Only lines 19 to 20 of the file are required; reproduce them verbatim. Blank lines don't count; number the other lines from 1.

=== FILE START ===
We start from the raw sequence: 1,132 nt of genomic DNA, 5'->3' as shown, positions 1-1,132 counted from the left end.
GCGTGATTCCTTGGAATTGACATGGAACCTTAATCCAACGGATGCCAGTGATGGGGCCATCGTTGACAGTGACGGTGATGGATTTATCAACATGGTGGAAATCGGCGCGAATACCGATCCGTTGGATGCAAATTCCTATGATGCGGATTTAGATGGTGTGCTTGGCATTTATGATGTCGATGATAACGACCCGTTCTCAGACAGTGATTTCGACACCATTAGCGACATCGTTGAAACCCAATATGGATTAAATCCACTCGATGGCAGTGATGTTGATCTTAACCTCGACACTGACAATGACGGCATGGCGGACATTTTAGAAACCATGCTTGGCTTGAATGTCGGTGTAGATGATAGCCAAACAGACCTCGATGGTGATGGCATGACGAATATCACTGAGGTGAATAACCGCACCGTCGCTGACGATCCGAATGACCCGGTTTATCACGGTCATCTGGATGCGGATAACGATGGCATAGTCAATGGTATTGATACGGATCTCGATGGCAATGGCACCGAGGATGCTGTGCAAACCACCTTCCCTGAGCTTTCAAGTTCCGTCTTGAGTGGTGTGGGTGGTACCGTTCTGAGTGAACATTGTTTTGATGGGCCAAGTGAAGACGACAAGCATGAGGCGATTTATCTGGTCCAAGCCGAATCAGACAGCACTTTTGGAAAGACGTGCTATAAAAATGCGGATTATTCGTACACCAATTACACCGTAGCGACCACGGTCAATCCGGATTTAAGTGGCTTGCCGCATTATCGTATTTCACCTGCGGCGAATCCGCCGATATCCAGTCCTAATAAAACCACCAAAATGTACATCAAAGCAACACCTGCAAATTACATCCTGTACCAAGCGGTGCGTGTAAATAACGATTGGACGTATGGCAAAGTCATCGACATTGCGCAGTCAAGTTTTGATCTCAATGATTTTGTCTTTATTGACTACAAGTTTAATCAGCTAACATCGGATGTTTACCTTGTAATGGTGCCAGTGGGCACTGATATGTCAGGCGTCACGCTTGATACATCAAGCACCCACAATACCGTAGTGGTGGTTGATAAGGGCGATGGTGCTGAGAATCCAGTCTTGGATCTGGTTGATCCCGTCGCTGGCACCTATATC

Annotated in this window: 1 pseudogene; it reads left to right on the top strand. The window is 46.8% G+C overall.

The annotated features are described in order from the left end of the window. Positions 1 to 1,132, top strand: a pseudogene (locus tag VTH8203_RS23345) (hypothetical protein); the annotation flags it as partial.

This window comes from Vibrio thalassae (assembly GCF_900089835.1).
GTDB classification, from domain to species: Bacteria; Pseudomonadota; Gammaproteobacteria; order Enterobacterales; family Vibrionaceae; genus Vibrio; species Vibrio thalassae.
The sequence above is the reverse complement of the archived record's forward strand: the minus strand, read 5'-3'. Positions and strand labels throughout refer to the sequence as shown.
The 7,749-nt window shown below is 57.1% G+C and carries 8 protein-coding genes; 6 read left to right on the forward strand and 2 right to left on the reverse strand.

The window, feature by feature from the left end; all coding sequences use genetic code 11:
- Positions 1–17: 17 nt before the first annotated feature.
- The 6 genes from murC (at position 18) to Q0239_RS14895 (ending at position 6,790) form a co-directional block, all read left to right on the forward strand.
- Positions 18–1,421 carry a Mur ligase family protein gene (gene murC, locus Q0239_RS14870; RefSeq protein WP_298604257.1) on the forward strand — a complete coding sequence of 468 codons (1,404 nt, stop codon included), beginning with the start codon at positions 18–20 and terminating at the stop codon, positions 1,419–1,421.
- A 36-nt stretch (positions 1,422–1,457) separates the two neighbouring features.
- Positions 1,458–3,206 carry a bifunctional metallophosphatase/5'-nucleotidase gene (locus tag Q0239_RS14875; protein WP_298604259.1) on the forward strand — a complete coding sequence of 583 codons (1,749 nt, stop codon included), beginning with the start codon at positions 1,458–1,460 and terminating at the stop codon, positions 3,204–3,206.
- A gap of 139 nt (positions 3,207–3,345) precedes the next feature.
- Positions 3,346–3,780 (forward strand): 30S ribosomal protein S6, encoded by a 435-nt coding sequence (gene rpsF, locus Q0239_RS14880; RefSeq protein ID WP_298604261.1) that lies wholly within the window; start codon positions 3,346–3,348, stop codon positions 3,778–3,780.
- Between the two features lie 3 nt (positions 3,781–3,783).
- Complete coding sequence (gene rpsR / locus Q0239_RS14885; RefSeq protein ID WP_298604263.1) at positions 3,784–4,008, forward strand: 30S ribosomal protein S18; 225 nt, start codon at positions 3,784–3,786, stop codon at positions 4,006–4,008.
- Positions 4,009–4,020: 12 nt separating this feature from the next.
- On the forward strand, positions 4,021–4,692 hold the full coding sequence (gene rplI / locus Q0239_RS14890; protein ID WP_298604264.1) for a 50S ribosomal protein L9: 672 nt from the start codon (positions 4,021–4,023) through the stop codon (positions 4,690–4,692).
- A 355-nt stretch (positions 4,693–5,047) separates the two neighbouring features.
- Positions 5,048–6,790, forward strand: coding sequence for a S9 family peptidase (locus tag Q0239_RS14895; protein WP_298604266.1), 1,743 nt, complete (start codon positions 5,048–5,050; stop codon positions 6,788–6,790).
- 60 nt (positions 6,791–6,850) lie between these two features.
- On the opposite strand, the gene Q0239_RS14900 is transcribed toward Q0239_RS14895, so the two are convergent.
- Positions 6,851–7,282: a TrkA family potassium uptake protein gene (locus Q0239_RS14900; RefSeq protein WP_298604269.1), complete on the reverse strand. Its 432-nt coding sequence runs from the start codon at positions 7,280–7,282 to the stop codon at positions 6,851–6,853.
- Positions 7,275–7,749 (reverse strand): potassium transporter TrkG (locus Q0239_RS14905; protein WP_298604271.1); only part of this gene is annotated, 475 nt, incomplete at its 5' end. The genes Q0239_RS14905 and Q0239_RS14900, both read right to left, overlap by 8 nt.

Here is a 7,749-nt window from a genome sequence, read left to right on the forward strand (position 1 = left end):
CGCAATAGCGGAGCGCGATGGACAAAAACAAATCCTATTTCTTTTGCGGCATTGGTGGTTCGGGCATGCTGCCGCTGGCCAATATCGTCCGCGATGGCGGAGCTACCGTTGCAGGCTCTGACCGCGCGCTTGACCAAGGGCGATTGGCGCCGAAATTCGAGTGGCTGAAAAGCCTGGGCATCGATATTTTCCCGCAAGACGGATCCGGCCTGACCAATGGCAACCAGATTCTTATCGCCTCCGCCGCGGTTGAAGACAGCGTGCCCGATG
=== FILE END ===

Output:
- Positions 4,009–4,020: 12 nt separating this feature from the next.
- On the forward strand, positions 4,021–4,692 hold the full coding sequence (gene rplI / locus Q0239_RS14890; protein ID WP_298604264.1) for a 50S ribosomal protein L9: 672 nt from the start codon (positions 4,021–4,023) through the stop codon (positions 4,690–4,692).